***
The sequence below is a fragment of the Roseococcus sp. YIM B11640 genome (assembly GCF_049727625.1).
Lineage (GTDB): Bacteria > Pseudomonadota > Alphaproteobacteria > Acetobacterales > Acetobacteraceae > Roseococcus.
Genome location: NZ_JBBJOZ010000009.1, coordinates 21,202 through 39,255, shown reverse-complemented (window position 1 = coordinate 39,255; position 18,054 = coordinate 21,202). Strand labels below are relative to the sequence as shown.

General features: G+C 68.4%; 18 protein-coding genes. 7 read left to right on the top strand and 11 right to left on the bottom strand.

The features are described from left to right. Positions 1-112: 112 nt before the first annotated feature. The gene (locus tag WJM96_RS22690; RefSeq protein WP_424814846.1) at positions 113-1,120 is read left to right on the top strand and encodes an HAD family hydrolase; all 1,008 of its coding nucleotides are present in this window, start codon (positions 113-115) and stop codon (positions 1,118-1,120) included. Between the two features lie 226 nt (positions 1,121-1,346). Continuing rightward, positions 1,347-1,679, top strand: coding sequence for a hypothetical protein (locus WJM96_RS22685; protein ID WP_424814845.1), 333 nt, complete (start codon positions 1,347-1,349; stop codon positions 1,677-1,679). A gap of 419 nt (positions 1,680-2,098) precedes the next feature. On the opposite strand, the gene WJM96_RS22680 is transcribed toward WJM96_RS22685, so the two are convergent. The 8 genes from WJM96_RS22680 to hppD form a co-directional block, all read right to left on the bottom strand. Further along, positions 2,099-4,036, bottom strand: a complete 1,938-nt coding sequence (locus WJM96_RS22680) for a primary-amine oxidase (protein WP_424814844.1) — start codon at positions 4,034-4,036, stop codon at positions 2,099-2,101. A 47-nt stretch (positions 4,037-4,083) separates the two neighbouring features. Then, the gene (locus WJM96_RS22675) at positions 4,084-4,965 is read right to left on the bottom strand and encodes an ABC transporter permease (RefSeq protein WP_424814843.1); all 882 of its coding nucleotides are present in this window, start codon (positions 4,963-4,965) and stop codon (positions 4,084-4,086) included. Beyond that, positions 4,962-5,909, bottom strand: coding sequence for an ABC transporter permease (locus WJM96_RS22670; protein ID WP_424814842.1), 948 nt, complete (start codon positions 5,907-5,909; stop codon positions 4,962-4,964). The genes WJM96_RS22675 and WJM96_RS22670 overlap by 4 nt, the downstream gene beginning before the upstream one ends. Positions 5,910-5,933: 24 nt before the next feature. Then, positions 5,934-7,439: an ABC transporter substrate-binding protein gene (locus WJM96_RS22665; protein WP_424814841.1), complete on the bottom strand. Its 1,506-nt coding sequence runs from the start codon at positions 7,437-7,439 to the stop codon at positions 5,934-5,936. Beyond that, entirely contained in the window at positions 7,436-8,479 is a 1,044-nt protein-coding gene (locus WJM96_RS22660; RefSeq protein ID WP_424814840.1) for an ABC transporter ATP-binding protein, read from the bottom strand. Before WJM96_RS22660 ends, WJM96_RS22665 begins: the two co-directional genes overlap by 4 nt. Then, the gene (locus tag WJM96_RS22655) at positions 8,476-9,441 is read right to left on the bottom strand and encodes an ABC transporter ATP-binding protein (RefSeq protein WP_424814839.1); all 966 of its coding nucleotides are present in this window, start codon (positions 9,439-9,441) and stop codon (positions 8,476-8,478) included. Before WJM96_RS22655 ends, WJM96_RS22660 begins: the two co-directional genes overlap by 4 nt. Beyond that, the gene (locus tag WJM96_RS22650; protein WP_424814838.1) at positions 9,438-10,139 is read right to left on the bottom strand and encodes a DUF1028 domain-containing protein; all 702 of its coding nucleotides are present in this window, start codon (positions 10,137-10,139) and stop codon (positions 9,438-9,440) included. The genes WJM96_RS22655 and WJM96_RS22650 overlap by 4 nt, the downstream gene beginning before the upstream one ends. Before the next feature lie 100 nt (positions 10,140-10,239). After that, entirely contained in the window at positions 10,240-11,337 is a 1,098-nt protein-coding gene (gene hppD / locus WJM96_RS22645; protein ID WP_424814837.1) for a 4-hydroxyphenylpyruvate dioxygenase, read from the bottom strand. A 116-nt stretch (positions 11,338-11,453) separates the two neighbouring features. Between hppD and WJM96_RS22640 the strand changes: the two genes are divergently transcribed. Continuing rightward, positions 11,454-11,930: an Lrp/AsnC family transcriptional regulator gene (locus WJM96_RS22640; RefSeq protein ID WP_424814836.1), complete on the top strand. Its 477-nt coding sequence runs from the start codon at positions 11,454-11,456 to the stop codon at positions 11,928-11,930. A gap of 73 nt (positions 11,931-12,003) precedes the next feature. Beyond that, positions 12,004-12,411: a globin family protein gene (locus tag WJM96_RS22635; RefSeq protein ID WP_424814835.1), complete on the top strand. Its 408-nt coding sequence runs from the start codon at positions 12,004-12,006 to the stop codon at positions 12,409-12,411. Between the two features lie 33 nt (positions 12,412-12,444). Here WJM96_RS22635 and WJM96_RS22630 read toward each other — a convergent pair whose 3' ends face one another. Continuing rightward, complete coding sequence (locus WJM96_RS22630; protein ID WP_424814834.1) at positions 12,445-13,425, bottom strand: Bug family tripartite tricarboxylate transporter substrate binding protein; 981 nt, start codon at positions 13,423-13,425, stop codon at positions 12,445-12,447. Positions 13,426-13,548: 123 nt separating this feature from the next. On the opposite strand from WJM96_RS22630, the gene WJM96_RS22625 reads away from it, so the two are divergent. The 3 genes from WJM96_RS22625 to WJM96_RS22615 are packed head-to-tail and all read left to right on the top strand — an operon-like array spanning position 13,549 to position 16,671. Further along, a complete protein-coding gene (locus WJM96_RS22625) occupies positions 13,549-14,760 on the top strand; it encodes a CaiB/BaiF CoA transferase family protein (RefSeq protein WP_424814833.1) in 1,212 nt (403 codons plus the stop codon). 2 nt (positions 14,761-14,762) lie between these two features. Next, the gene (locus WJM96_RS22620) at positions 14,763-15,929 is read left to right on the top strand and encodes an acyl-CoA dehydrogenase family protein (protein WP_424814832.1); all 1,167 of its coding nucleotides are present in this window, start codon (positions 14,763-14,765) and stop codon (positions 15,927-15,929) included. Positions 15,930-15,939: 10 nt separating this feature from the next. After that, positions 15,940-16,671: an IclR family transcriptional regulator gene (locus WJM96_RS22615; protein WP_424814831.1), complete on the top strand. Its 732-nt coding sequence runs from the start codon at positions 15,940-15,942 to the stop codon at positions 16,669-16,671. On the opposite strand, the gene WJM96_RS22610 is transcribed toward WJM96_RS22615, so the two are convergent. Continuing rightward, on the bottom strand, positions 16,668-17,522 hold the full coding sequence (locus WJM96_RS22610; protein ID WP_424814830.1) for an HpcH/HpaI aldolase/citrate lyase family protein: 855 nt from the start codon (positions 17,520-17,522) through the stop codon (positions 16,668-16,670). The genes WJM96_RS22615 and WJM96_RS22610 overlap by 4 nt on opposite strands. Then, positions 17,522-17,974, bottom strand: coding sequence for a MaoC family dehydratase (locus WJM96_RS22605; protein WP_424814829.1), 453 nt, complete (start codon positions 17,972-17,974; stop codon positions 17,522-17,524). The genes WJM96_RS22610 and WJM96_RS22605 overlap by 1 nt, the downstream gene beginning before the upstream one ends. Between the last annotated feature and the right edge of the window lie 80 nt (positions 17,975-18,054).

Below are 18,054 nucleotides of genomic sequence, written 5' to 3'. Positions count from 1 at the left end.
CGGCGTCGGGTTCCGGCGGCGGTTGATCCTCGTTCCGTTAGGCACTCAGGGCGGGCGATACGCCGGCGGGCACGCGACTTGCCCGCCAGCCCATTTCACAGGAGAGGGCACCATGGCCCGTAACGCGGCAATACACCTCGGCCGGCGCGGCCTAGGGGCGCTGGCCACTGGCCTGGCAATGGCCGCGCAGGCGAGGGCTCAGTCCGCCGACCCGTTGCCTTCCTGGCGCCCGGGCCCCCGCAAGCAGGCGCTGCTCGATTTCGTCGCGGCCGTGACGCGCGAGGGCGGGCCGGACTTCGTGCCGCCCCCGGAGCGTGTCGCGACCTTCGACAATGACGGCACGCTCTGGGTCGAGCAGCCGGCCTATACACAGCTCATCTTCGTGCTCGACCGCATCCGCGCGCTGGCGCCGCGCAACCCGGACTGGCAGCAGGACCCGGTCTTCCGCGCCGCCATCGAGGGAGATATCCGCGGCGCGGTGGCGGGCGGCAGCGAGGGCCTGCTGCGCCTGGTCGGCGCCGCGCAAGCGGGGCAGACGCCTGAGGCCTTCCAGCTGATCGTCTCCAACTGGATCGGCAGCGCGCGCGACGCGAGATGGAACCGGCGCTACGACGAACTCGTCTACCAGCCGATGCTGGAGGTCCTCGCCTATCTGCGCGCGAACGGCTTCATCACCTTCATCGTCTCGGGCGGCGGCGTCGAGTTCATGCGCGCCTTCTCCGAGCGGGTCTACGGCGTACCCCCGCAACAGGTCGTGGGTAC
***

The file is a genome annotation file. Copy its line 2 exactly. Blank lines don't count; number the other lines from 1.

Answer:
Lineage (GTDB): Bacteria > Pseudomonadota > Alphaproteobacteria > Acetobacterales > Acetobacteraceae > Roseococcus.